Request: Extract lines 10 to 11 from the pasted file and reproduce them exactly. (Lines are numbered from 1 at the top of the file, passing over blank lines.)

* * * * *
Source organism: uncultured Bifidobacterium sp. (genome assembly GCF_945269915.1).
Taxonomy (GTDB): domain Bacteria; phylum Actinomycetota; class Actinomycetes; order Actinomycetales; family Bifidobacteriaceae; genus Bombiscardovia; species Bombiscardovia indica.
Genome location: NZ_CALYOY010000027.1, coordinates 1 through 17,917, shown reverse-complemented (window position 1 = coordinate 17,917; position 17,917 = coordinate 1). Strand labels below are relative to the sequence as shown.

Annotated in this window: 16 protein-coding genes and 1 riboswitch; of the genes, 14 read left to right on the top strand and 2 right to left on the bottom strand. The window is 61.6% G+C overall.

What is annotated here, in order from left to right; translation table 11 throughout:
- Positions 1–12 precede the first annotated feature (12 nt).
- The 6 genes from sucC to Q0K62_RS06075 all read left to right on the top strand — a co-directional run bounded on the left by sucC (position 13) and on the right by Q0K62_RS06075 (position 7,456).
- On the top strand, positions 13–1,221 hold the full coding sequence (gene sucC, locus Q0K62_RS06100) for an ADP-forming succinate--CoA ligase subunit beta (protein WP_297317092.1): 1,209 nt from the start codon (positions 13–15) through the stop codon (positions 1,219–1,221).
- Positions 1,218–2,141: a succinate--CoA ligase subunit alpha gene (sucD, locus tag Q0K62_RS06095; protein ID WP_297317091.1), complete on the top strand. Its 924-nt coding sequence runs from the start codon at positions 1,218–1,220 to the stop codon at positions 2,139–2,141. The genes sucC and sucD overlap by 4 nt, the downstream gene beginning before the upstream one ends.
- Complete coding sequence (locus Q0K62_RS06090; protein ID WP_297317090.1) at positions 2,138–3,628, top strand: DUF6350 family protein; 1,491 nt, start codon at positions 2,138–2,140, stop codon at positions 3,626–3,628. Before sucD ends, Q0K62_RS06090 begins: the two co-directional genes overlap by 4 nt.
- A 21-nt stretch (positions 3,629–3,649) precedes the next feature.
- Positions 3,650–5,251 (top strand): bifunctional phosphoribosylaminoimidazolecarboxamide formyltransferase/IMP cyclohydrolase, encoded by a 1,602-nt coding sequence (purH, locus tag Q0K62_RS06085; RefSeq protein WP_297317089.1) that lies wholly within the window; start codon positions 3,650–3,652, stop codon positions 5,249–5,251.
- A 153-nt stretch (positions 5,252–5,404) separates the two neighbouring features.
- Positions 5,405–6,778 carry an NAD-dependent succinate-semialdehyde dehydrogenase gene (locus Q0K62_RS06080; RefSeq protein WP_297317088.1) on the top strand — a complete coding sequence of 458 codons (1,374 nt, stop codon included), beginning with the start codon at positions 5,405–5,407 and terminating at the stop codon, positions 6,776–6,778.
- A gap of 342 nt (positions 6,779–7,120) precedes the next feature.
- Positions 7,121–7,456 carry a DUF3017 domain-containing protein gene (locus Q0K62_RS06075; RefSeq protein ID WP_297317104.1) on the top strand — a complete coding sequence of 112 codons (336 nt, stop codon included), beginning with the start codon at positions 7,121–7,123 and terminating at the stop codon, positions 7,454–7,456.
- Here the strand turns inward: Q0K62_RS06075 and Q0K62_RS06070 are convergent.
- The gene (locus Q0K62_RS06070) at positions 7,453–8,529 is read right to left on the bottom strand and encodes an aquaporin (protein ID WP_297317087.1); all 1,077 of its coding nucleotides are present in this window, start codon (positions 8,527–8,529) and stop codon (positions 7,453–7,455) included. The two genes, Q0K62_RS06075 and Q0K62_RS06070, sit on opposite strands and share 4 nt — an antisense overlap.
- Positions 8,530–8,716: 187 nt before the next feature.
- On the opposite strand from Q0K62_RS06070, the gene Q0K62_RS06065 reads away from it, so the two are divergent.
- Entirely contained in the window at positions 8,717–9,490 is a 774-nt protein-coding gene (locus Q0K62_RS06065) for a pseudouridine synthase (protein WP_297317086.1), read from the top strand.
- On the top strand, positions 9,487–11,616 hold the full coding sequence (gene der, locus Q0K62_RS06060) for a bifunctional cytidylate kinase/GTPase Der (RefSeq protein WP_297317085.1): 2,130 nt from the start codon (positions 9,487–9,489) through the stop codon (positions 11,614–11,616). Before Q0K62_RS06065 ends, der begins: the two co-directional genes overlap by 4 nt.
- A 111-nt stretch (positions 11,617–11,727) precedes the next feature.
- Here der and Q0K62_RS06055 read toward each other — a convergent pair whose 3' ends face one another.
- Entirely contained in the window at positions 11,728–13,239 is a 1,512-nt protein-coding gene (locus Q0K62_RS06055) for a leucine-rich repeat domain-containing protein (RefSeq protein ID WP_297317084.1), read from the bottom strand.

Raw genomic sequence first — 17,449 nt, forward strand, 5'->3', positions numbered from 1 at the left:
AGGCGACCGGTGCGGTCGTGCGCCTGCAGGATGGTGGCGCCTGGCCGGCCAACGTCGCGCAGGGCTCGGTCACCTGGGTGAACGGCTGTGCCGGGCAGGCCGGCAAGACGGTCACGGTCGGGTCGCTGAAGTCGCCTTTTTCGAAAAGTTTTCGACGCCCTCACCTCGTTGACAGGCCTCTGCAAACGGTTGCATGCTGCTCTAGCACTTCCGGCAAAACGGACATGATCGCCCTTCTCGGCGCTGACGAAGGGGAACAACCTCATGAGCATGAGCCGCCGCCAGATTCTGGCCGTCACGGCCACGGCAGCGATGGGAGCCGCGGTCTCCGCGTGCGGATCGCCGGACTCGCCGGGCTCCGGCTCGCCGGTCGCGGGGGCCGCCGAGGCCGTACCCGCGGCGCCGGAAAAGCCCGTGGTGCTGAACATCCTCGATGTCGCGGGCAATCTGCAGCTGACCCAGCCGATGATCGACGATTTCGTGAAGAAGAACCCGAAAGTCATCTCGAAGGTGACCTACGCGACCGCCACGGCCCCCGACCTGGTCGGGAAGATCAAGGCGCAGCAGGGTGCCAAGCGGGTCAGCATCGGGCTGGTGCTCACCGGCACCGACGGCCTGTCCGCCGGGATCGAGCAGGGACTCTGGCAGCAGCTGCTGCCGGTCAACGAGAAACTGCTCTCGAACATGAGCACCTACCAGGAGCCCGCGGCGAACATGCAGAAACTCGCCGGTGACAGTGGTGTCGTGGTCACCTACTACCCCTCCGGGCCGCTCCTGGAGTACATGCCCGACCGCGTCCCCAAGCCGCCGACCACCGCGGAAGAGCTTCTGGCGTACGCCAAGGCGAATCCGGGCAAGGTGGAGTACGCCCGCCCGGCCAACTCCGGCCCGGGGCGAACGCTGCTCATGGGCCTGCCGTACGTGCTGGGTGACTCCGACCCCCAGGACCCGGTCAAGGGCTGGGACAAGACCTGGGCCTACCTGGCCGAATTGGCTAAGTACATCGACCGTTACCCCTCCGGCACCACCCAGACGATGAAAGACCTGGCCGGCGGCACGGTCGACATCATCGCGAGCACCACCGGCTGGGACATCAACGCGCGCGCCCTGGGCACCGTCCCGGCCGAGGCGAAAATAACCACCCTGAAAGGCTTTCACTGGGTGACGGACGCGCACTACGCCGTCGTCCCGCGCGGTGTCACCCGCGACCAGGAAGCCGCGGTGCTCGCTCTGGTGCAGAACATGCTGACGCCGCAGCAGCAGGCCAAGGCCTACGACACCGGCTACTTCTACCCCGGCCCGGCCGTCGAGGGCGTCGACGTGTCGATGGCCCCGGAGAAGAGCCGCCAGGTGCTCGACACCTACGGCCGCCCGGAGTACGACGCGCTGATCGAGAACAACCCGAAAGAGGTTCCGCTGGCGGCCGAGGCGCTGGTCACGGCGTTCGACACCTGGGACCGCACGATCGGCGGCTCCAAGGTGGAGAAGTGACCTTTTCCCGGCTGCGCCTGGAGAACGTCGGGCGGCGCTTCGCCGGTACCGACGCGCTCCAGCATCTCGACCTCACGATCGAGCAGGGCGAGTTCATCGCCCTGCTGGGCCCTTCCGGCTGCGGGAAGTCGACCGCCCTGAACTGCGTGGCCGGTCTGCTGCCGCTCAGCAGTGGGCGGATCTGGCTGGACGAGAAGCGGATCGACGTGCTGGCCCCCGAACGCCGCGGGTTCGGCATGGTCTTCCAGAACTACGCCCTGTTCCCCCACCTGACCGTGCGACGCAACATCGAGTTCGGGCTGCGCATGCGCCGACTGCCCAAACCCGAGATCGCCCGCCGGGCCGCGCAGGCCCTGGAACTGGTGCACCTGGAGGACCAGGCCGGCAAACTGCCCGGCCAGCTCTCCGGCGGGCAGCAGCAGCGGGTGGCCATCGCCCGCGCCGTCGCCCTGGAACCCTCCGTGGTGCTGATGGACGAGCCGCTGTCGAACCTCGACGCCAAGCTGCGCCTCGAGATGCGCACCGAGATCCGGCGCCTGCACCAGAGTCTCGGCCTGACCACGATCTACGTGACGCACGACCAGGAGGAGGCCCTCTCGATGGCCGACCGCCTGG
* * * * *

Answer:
- Complete coding sequence (locus Q0K62_RS06090; protein ID WP_297317090.1) at positions 2,138–3,628, top strand: DUF6350 family protein; 1,491 nt, start codon at positions 2,138–2,140, stop codon at positions 3,626–3,628. Before sucD ends, Q0K62_RS06090 begins: the two co-directional genes overlap by 4 nt.
- A 21-nt stretch (positions 3,629–3,649) precedes the next feature.